Let me just come out and say it. I’m a New Year’s Resolution kind of guy. I love everything about them: the reminder of a fresh start, dreaming about the future, reflecting on the past year and giving myself something to aim for in the coming year. I’ve got a few Evernote files with potential resolutions on my computer right now and Laura and I will spend New Year’s Eve honing in on our goals as a family for 2015.
What surprises me most about New Year’s Resolutions is the increasing number of Christians who feel obligated to turn up their theological noses and reject New Year’s Resolutions as unspiritual or not gospel-centered. The basic argument seems to be: resolve to love Jesus more and everything will change. Awesome. I totally agree with the theology behind that. I just don’t think we need to take it so far that we aren’t specific about some of the changes we would like to see. Paul seems to spend the second half of his letters being very specific about the kind of change a proper understanding of the gospel should bring about in our lives.
So, if you want to join me in coming up with a few gospel-centered resolutions for 2015, here are two questions I’ve been asking myself this past week.
1. Would any of my resolutions be shocking to a non-Christian?
If all you want out of 2015 is to lose a little weight, pay off a little debt and go on a nice vacation, you’ve got to ask yourself how much the gospel is really rearranging your priorities. Everyone wants these things! What are you praying for in 2015 that only makes sense if Jesus Christ is the Sovereign King and you know for sure you will spend eternity with Him?
There’s nothing wrong with getting in shape and being a good steward. But don’t settle for that. Push on to greater things – new ways to serve; people you want to see come to faith; new ways to be generous with your time, experience and money; new things you want God to do in your heart. These are the prayers God loves to answer and these are the goals worth fighting for in life.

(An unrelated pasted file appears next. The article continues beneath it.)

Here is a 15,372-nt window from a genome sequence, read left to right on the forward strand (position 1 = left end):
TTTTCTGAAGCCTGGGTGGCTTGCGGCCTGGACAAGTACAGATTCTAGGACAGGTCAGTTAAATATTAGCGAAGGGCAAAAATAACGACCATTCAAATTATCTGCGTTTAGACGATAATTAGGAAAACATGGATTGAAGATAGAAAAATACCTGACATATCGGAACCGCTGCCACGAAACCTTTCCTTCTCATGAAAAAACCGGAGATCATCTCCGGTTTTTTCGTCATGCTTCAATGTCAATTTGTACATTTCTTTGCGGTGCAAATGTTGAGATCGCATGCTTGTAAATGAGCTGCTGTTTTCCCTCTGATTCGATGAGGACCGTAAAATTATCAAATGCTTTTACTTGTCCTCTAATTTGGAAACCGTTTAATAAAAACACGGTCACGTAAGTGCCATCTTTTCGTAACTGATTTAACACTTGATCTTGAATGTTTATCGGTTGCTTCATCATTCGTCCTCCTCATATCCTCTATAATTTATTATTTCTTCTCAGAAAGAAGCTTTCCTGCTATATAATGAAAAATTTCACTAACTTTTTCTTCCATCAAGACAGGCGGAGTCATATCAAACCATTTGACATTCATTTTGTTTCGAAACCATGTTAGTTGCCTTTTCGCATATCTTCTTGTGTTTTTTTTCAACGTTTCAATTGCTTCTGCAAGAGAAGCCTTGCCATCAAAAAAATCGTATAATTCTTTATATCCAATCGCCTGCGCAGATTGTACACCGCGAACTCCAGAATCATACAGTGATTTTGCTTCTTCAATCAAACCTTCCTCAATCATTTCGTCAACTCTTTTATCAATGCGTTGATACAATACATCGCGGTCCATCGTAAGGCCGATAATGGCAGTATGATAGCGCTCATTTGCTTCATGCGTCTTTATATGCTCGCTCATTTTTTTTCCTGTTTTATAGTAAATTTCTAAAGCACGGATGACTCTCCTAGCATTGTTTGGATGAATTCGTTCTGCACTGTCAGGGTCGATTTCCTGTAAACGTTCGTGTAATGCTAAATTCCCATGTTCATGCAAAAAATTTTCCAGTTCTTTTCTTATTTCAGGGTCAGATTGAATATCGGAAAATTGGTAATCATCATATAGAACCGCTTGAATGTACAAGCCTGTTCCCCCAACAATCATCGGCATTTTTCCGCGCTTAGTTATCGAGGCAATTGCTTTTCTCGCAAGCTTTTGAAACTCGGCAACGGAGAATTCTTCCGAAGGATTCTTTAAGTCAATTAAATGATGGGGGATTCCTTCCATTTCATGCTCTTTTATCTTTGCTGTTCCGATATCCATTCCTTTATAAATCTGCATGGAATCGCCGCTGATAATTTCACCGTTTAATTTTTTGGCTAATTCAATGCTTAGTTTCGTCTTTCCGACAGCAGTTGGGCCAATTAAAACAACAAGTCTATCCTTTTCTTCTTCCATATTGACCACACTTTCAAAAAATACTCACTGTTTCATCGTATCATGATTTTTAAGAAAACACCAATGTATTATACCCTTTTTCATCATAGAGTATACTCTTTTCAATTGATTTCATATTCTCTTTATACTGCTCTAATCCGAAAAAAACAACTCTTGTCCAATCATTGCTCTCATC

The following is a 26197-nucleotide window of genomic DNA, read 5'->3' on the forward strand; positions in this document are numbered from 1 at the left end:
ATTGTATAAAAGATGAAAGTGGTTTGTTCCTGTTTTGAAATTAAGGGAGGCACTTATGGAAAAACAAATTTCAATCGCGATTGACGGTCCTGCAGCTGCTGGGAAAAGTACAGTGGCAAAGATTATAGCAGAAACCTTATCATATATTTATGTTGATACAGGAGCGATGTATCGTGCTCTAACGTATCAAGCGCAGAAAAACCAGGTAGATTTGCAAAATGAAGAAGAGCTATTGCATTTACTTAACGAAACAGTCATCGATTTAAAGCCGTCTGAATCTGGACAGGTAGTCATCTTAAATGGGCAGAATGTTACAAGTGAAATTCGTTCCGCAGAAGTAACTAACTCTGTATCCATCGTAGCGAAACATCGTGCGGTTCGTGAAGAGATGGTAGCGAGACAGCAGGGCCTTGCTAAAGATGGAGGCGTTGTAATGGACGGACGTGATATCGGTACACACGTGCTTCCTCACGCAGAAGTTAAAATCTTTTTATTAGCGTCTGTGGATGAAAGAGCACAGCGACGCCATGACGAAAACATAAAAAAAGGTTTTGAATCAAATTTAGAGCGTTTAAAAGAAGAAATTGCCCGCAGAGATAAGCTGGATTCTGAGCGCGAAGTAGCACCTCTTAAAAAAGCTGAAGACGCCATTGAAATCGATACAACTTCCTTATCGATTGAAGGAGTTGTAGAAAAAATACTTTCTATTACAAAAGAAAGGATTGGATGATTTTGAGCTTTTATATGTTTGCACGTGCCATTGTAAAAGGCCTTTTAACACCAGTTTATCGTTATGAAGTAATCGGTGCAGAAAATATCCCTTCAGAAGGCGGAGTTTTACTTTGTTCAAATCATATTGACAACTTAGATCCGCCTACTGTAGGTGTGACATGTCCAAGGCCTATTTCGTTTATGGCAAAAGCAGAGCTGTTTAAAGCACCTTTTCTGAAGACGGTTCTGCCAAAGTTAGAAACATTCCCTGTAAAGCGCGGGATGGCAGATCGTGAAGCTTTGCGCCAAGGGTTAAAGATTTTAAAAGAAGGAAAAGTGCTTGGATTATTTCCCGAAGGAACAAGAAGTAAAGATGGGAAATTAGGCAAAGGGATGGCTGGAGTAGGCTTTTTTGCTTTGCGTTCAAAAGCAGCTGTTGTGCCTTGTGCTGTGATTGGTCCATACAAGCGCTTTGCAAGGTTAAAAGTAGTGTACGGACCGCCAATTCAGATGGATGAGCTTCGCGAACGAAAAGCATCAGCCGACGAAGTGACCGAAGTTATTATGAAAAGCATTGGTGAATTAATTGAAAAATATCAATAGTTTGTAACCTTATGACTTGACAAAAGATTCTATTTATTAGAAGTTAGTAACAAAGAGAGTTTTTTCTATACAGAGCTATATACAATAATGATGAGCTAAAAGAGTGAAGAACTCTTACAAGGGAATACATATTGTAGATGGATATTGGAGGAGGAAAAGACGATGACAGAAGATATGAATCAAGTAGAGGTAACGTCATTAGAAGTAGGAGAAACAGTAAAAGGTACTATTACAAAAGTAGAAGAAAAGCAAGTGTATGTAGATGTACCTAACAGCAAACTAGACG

Yeah, it would be great to spend a week in Hawaii but what about a week on the mission field?
2. What heart change is required to stick with this resolution?
There is zero benefit in coming up with a long list of things you would like to have happen without developing a plan to make them happen. If you don’t have a plan, it’s just a list of dreams. If your plan doesn’t involve the gospel transforming your heart, you’re destined to abandon your resolutions just as quickly as you did last year. If this is the 3rd year in a row you’ve vowed to pay off your credit cards and you’re more in debt now than you were three years ago, something clearly isn’t working! Don’t take a 4th lap around the same bad track. Dig deep into your heart…why do you keep acting the way you do? What lies are you believing that keep leading you to the same bad place? How does the gospel speak to this issue? How would God lead you to freedom in this area? This is where the real power in resolutions is found. Don’t just make a list of things to do. Ask what needs to change in your heart to start living differently.
Whether you’re a New Year’s Resolutions kind of person or not, I hope you have an incredible 2015.
I’ll start blogging regularly again on Monday, January 5th. Until then, Happy New Year!
One thought on “In Defense of New Year’s Resolutions”
I agree. Thank you! PS: Sounds like you’d really enjoy a set of PowerSheets! 😉